"It will be a fundamental affront to the right of students to protest if occupation was criminalised," Chessum said.

"I have no doubt that if the government tries to criminalise occupations … we would mount a campaign to make it politically impossible to stop student occupiers occupying." Last autumn thousands of students occupied dozens of campuses in an attempt to stop a tripling of tuition fees to £9,000.

Chessum added that criminalising trespass could change the environment on campus and lead to "war" between management and students involving police and courts.

"The idea that peacefully occupying your own campus might be taken away from you is something that we simply won't take," he said.

He added that many students also squat and the proposals would also be resisted on this basis.

"Students and young people in particular are thrown out into a world in which there are vanishingly few jobs and housing is an absolutely massive crisis [for them] … and will defend the right to squat" he said.

Teresa Mackay, a regional organiser for the Unite union, said anti-squatting legislation had become a big issue for unions and they were planning to submit their concerns to the government's consultation process, which closes on 5 October.

"I have spoken to other trade unionists about this and they do feel that almost that the attack on squatters is a bit of a smokescreen when you think that of the battles that are going to possibly take place over the next few years," she said. In a statement, the Ministry of Justice (MoJ) denied that its intention was to criminalise occupations and said the consultation was aimed specifically at squatting. On page nine of the consultation it suggests that any new law might want to exempt occupation protests from criminalisation.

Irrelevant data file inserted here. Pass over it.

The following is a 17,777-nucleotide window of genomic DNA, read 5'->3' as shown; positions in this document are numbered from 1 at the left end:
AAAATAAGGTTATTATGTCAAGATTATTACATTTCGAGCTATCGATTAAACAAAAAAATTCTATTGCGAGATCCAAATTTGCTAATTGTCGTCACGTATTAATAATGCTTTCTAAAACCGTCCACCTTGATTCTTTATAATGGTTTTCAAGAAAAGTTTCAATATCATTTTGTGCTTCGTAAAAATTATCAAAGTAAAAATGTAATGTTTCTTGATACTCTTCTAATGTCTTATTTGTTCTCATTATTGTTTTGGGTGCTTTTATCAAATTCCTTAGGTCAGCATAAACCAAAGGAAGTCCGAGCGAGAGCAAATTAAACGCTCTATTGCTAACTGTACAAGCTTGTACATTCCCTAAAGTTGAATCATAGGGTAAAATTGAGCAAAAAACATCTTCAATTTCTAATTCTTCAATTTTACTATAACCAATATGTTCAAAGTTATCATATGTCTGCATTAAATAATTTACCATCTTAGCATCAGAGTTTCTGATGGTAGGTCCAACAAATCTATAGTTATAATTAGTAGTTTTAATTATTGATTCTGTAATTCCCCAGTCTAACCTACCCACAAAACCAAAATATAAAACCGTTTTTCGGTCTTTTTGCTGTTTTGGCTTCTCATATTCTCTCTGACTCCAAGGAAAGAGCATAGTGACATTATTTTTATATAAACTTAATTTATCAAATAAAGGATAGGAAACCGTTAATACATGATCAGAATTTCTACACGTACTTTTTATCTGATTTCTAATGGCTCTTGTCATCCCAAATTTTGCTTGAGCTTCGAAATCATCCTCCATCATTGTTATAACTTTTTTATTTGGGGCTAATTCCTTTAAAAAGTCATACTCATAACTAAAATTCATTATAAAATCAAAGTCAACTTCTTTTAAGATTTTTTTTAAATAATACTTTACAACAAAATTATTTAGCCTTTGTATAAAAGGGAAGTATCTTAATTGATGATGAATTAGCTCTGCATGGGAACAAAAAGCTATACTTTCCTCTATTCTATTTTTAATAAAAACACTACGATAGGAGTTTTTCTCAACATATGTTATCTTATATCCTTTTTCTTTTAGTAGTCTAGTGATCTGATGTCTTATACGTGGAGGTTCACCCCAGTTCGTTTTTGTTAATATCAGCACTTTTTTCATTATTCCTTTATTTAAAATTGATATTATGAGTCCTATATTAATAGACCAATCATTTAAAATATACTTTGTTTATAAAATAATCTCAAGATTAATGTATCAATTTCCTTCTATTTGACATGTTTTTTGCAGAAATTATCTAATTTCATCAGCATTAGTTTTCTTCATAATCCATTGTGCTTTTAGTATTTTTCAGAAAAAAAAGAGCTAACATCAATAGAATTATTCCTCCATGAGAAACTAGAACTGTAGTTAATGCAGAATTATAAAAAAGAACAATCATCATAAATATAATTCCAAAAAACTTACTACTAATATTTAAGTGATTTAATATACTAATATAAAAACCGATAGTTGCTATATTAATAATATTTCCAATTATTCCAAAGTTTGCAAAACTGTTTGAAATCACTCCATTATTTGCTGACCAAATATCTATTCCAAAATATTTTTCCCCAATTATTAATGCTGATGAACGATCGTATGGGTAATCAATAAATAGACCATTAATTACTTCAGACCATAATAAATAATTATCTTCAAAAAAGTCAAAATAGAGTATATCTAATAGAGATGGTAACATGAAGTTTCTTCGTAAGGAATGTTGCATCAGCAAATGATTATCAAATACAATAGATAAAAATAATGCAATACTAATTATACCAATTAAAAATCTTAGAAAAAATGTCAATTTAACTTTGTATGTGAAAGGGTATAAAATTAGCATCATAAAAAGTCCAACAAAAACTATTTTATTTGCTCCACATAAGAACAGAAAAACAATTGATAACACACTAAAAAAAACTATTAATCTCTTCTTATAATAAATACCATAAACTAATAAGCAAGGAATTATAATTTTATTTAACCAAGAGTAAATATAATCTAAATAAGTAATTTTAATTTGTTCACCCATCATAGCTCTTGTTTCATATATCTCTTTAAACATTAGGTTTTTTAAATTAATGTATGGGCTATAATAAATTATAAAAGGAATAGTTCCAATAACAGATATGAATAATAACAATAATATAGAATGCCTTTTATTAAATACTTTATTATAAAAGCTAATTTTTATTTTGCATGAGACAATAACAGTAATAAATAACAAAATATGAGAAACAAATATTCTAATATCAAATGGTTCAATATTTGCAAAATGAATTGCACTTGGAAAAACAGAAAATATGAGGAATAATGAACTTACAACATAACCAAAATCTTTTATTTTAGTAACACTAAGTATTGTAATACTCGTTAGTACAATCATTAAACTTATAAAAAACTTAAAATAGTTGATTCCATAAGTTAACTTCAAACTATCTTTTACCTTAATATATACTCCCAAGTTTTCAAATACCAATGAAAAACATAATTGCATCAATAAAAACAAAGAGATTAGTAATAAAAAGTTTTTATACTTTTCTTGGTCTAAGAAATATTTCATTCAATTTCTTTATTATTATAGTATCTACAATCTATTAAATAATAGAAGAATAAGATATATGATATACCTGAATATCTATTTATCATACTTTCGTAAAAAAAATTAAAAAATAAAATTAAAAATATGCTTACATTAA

But Giles Peaker, a housing solicitor, said it would be difficult for the legal system to distinguish between squatting and politically-based occupations.

"The consultation suggests that certain kinds of occupation might possibly be excluded, including things like students occupying university property, it doesn't say that they will be, and the suggestion appears to be you would have Ministry of Justice licensed protests – permitted and not permitted.

"Is it necessarily for the MoJ to be the ones proscribing what constitutes a valid form of protest and what doesn't? … The potential for legal grey areas is huge."

The concerns come after the Telegraph revealed that the Conservative party had been give £3.3m by property developers in recent years. Squatting activists believe any new law could be used as a way of placing the costs of evictions on to the public purse at a time when vacancy rates for commercial property have grown during the recession.

Cat Brogan who was evicted by St John Hackney Joint Charities trust from a squat in Well Street, Hackney last month, said that if squatting was criminalised it would be "unaffordable and unenforceable" and would put the burden on tax payers.

"[Criminalising squatting] means that you are using taxpayers money to pay for costly evictions for rich landlords and rich property owners who have vast swathes of property that they leave empty for land banking," she said.

Responding to fears an MoJ spokesperson said: "These proposals are not targeting legitimate forms of protesting but those people who enter and occupy homes or business properties without permission.

"No decisions on our squatting proposals have been made and we await with interest the responses to the consultation which is due to be published this autumn.

"Our consultation will tell us more about the types of people who squat and the extent of squatting. We particularly welcome the views of any organisations that are likely to be affected by our proposals."